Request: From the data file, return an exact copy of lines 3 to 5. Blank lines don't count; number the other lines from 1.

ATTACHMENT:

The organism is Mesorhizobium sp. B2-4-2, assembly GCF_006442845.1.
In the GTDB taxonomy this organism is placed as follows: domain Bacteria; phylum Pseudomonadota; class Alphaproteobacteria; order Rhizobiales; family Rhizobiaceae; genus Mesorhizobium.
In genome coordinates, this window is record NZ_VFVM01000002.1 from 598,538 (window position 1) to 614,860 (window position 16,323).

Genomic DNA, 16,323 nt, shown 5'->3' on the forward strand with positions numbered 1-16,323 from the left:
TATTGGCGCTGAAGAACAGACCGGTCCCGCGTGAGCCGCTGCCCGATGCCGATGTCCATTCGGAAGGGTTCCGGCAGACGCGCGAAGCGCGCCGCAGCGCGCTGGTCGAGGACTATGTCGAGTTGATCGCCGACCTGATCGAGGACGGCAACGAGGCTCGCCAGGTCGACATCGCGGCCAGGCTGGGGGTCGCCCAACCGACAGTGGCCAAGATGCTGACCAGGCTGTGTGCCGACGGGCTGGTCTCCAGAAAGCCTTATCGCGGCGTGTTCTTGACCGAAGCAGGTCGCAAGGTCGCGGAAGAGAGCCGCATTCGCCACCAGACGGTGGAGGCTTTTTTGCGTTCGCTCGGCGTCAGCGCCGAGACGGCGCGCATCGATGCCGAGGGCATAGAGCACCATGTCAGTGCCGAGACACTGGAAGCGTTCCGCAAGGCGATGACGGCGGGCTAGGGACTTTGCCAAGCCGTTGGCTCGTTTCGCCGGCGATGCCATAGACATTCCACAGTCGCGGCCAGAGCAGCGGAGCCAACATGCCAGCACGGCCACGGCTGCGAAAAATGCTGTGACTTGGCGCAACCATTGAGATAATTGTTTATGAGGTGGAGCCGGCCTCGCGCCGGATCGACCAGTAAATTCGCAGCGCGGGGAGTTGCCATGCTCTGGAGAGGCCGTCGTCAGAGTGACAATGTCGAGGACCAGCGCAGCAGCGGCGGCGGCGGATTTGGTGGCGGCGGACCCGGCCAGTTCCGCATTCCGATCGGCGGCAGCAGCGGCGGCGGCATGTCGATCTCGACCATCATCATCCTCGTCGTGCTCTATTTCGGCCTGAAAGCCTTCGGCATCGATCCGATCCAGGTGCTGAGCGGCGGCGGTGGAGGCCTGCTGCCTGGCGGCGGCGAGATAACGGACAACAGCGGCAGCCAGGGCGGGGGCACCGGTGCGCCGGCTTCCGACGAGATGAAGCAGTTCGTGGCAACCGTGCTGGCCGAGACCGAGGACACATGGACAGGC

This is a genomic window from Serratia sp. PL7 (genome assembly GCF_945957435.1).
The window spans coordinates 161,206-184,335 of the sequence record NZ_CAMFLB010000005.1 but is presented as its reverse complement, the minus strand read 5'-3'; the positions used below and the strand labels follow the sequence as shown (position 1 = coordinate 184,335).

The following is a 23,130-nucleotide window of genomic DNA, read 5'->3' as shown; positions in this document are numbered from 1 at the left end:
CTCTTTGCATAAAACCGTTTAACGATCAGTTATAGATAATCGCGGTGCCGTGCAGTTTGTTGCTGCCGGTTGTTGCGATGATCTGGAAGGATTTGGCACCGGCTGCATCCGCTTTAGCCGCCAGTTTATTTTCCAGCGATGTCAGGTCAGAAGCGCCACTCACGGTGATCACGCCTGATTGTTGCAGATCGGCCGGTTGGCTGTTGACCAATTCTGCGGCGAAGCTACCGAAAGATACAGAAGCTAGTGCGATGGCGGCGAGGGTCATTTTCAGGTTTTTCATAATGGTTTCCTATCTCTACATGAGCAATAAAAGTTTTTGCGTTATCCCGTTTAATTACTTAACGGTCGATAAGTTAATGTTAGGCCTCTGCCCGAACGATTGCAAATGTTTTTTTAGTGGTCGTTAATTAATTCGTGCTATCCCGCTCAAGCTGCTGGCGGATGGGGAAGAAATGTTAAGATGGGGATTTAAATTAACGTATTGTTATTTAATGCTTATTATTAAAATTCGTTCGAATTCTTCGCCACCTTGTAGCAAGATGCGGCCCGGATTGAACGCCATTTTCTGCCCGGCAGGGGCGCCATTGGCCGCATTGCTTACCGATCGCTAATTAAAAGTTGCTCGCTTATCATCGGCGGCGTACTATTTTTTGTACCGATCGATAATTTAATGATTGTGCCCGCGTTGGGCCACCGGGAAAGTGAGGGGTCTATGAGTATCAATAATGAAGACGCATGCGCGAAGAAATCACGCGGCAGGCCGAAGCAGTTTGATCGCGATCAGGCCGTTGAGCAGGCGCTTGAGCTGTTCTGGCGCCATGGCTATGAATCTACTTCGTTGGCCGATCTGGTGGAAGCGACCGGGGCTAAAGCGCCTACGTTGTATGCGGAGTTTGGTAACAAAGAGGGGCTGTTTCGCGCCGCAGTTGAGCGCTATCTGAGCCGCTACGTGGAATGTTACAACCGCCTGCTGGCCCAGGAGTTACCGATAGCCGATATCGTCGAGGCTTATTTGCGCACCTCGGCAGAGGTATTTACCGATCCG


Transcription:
In genome coordinates, this window is record NZ_VFVM01000002.1 from 598,538 (window position 1) to 614,860 (window position 16,323).

Genomic DNA, 16,323 nt, shown 5'->3' on the forward strand with positions numbered 1-16,323 from the left:
TATTGGCGCTGAAGAACAGACCGGTCCCGCGTGAGCCGCTGCCCGATGCCGATGTCCATTCGGAAGGGTTCCGGCAGACGCGCGAAGCGCGCCGCAGCGCGCTGGTCGAGGACTATGTCGAGTTGATCGCCGACCTGATCGAGGACGGCAACGAGGCTCGCCAGGTCGACATCGCGGCCAGGCTGGGGGTCGCCCAACCGACAGTGGCCAAGATGCTGACCAGGCTGTGTGCCGACGGGCTGGTCTCCAGAAAGCCTTATCGCGGCGTGTTCTTGACCGAAGCAGGTCGCAAGGTCGCGGAAGAGAGCCGCATTCGCCACCAGACGGTGGAGGCTTTTTTGCGTTCGCTCGGCGTCAGCGCCGAGACGGCGCGCATCGATGCCGAGGGCATAGAGCACCATGTCAGTGCCGAGACACTGGAAGCGTTCCGCAAGGCGATGACGGCGGGCTAGGGACTTTGCCAAGCCGTTGGCTCGTTTCGCCGGCGATGCCATAGACATTCCACAGTCGCGGCCAGAGCAGCGGAGCCAACATGCCAGCACGGCCACGGCTGCGAAAAATGCTGTGACTTGGCGCAACCATTGAGATAATTGTTTATGAGGTGGAGCCGGCCTCGCGCCGGATCGACCAGTAAATTCGCAGCGCGGGGAGTTGCCATGCTCTGGAGAGGCCGTCGTCAGAGTGACAATGTCGAGGACCAGCGCAGCAGCGGCGGCGGCGGATTTGGTGGCGGCGGACCCGGCCAGTTCCGCATTCCGATCGGCGGCAGCAGCGGCGGCGGCATGTCGATCTCGACCATCATCATCCTCGTCGTGCTCTATTTCGGCCTGAAAGCCTTCGGCATCGATCCGATCCAGGTGCTGAGCGGCGGCGGTGGAGGCCTGCTGCCTGGCGGCGGCGAGATAACGGACAACAGCGGCAGCCAGGGCGGGGGCACCGGTGCGCCGGCTTCCGACGAGATGAAGCAGTTCGTGGCAACCGTGCTGGCCGAGACCGAGGACACATGGACAGGC